Artist of the year: Ai Weiwei

The arrest and detention of the Chinese artist earlier this year brought him even more fame and attention.

“Nothing has shaken up the art world this year like the arrest and nearly three-month detention of Ai Weiwei,” said Kelly Crow in The Wall Street Journal. The Chinese government’s decision to temporarily disappear the 53-year-old conceptual artist in April backfired by bringing more fame to an innovator who has consistently used his global platform to call attention to social injustice and political repression in his native land. Ai first came to prominence when he consulted on the design of Beijing’s Bird’s Nest Olympic stadium. This year, as he has bravely resisted the state’s efforts to silence him, his art is being given a closer look, and people are discovering how “remarkably different” it is from anything produced by his peers. Take his “seminal” series of 1995 photographs that show him staring straight at the camera as he drops and shatters a Han Dynasty urn. He’s critiquing destruction even as he destroys.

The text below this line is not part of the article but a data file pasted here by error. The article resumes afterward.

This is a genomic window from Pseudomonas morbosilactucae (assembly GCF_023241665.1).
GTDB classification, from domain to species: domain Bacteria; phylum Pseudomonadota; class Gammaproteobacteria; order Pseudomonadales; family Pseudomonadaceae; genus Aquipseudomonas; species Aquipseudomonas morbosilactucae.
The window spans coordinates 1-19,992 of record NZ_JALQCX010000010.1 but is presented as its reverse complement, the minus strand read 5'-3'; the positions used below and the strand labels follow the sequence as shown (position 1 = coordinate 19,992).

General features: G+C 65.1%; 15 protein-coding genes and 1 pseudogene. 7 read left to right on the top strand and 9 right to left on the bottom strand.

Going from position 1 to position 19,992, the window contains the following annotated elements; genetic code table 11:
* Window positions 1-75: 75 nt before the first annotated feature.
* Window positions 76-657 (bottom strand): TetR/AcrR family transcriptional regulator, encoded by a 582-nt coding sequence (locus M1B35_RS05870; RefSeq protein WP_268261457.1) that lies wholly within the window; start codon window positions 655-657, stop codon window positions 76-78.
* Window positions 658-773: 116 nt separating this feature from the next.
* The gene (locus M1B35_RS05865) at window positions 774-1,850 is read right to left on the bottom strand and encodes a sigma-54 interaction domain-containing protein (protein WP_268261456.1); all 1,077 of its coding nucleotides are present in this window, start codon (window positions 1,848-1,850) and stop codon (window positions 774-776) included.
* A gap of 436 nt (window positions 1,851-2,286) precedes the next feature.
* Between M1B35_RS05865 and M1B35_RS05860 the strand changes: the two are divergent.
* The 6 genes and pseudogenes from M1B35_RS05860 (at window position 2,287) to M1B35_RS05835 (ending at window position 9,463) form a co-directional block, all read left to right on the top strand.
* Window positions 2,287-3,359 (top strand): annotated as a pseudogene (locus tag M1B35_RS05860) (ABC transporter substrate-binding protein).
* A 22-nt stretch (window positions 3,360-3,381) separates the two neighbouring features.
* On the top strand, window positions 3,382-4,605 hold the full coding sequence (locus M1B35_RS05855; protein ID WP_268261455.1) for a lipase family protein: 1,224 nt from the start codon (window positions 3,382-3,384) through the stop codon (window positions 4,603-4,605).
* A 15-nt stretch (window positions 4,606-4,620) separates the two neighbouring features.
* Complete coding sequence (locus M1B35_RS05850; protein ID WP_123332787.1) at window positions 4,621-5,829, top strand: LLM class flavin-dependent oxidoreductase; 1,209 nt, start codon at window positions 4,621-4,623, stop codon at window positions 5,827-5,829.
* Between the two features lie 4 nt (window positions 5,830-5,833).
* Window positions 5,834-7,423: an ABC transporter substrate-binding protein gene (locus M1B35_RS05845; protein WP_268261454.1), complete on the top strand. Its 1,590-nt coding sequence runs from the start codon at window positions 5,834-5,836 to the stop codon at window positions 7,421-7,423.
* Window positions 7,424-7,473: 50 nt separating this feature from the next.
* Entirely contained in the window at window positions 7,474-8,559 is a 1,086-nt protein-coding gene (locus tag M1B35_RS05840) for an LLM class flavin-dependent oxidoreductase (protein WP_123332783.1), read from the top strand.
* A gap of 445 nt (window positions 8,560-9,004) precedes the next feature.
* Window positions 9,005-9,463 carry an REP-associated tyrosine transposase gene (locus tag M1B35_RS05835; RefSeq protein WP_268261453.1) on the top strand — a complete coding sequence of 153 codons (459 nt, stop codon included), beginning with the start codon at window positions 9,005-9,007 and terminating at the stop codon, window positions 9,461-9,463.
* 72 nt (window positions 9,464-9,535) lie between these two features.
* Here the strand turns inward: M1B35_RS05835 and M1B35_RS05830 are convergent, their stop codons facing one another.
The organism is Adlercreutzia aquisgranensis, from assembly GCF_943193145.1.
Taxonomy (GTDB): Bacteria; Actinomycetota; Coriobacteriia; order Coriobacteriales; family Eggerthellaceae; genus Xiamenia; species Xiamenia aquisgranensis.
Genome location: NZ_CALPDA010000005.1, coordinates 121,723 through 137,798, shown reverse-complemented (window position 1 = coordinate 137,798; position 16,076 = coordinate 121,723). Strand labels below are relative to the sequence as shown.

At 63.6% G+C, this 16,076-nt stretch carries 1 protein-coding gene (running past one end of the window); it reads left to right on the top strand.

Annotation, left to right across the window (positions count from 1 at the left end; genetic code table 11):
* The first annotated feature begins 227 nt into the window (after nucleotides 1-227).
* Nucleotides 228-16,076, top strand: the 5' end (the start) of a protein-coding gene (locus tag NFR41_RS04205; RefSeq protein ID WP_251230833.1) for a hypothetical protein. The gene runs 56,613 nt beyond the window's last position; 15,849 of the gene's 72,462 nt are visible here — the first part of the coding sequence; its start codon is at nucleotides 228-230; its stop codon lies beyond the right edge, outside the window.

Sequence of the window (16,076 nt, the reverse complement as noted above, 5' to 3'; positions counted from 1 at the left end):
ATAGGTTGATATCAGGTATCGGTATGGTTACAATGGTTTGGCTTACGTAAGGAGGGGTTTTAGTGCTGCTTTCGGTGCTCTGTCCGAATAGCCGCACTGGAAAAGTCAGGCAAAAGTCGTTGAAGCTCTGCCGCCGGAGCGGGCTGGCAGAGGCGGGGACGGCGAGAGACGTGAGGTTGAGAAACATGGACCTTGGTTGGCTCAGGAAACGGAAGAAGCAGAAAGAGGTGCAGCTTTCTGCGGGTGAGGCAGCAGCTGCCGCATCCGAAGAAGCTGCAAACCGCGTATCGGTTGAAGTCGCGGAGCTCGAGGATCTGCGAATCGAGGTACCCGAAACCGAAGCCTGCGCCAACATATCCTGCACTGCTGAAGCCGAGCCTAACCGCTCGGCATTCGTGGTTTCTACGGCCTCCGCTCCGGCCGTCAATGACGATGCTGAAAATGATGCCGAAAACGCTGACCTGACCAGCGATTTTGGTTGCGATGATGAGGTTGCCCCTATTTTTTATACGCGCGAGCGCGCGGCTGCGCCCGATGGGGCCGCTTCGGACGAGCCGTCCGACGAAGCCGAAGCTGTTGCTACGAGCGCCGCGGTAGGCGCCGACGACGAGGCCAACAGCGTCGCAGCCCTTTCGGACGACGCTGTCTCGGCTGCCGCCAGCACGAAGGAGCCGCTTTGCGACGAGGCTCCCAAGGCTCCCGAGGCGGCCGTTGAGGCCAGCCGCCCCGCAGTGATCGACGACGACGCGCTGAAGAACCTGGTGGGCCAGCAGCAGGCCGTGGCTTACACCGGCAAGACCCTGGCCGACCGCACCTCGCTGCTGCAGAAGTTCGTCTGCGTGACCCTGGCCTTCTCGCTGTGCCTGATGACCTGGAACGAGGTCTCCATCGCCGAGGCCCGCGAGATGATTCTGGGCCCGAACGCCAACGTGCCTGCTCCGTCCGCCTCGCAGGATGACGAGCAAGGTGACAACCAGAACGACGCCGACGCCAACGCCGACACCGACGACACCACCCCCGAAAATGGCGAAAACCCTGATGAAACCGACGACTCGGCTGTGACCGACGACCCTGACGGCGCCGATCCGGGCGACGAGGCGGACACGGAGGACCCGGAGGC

Ai opened 2011 riding the acclaim from one of his most striking works yet, said Adrian Searle in the London Guardian. He’d filled a vast hall at London’s Tate Modern with sunflower seeds—100 million of them, each one made of ceramic and hand-painted. Until the museum restricted access to the hall because of health concerns related to dust, you could “scoop up handfuls and let them run through your fingers in the knowledge that someone, an old lady or a small-town teenager in Jingdezhen, had delicately picked up each one and anointed it with a small brush.” The same city that once made porcelain for the imperial court was “saved from bankruptcy” by Ai’s decision to hire its craftspeople for a conceptual art project. That Ai seems to understand the absurdity of the situation is part of what makes him the best artist to emerge in China since the end of the Cultural Revolution.

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